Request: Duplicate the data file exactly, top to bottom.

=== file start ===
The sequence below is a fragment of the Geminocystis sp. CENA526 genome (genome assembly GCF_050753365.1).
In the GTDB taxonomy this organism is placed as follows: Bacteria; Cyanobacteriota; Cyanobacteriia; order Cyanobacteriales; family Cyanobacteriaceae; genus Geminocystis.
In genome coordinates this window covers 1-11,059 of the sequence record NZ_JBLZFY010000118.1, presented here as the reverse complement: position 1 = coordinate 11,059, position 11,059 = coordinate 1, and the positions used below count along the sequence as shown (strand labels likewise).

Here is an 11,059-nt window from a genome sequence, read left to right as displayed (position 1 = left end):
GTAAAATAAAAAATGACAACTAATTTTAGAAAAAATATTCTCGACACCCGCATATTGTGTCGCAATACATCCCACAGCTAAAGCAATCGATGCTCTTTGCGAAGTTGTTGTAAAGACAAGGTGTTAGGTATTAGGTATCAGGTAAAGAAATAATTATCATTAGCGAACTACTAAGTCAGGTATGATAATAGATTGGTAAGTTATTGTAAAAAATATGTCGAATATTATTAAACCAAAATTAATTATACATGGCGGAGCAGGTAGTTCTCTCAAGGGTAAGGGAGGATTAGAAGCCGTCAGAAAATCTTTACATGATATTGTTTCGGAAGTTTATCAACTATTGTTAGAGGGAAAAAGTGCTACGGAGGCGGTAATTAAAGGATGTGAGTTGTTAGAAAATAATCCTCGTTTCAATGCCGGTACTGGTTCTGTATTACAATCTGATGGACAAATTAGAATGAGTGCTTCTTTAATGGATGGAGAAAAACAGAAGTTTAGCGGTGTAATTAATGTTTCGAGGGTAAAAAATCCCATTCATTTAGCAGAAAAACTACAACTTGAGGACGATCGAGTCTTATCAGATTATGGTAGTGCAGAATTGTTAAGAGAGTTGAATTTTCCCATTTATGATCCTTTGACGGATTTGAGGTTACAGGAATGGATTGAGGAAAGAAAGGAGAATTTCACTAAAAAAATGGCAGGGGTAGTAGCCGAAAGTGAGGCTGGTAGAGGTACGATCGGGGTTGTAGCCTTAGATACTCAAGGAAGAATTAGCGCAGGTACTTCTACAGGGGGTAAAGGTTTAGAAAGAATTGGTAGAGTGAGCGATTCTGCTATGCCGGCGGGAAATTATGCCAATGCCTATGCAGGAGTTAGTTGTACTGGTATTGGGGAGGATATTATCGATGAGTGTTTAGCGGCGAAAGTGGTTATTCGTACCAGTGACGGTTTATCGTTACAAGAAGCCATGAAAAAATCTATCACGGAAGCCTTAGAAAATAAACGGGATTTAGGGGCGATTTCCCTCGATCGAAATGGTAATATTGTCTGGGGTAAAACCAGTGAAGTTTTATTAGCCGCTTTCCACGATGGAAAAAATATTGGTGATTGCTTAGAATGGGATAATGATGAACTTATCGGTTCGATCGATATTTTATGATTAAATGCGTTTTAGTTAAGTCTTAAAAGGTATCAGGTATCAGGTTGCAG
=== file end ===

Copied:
The sequence below is a fragment of the Geminocystis sp. CENA526 genome (genome assembly GCF_050753365.1).
In the GTDB taxonomy this organism is placed as follows: Bacteria; Cyanobacteriota; Cyanobacteriia; order Cyanobacteriales; family Cyanobacteriaceae; genus Geminocystis.
In genome coordinates this window covers 1-11,059 of the sequence record NZ_JBLZFY010000118.1, presented here as the reverse complement: position 1 = coordinate 11,059, position 11,059 = coordinate 1, and the positions used below count along the sequence as shown (strand labels likewise).

Here is an 11,059-nt window from a genome sequence, read left to right as displayed (position 1 = left end):
GTAAAATAAAAAATGACAACTAATTTTAGAAAAAATATTCTCGACACCCGCATATTGTGTCGCAATACATCCCACAGCTAAAGCAATCGATGCTCTTTGCGAAGTTGTTGTAAAGACAAGGTGTTAGGTATTAGGTATCAGGTAAAGAAATAATTATCATTAGCGAACTACTAAGTCAGGTATGATAATAGATTGGTAAGTTATTGTAAAAAATATGTCGAATATTATTAAACCAAAATTAATTATACATGGCGGAGCAGGTAGTTCTCTCAAGGGTAAGGGAGGATTAGAAGCCGTCAGAAAATCTTTACATGATATTGTTTCGGAAGTTTATCAACTATTGTTAGAGGGAAAAAGTGCTACGGAGGCGGTAATTAAAGGATGTGAGTTGTTAGAAAATAATCCTCGTTTCAATGCCGGTACTGGTTCTGTATTACAATCTGATGGACAAATTAGAATGAGTGCTTCTTTAATGGATGGAGAAAAACAGAAGTTTAGCGGTGTAATTAATGTTTCGAGGGTAAAAAATCCCATTCATTTAGCAGAAAAACTACAACTTGAGGACGATCGAGTCTTATCAGATTATGGTAGTGCAGAATTGTTAAGAGAGTTGAATTTTCCCATTTATGATCCTTTGACGGATTTGAGGTTACAGGAATGGATTGAGGAAAGAAAGGAGAATTTCACTAAAAAAATGGCAGGGGTAGTAGCCGAAAGTGAGGCTGGTAGAGGTACGATCGGGGTTGTAGCCTTAGATACTCAAGGAAGAATTAGCGCAGGTACTTCTACAGGGGGTAAAGGTTTAGAAAGAATTGGTAGAGTGAGCGATTCTGCTATGCCGGCGGGAAATTATGCCAATGCCTATGCAGGAGTTAGTTGTACTGGTATTGGGGAGGATATTATCGATGAGTGTTTAGCGGCGAAAGTGGTTATTCGTACCAGTGACGGTTTATCGTTACAAGAAGCCATGAAAAAATCTATCACGGAAGCCTTAGAAAATAAACGGGATTTAGGGGCGATTTCCCTCGATCGAAATGGTAATATTGTCTGGGGTAAAACCAGTGAAGTTTTATTAGCCGCTTTCCACGATGGAAAAAATATTGGTGATTGCTTAGAATGGGATAATGATGAACTTATCGGTTCGATCGATATTTTATGATTAAATGCGTTTTAGTTAAGTCTTAAAAGGTATCAGGTATCAGGTTGCAG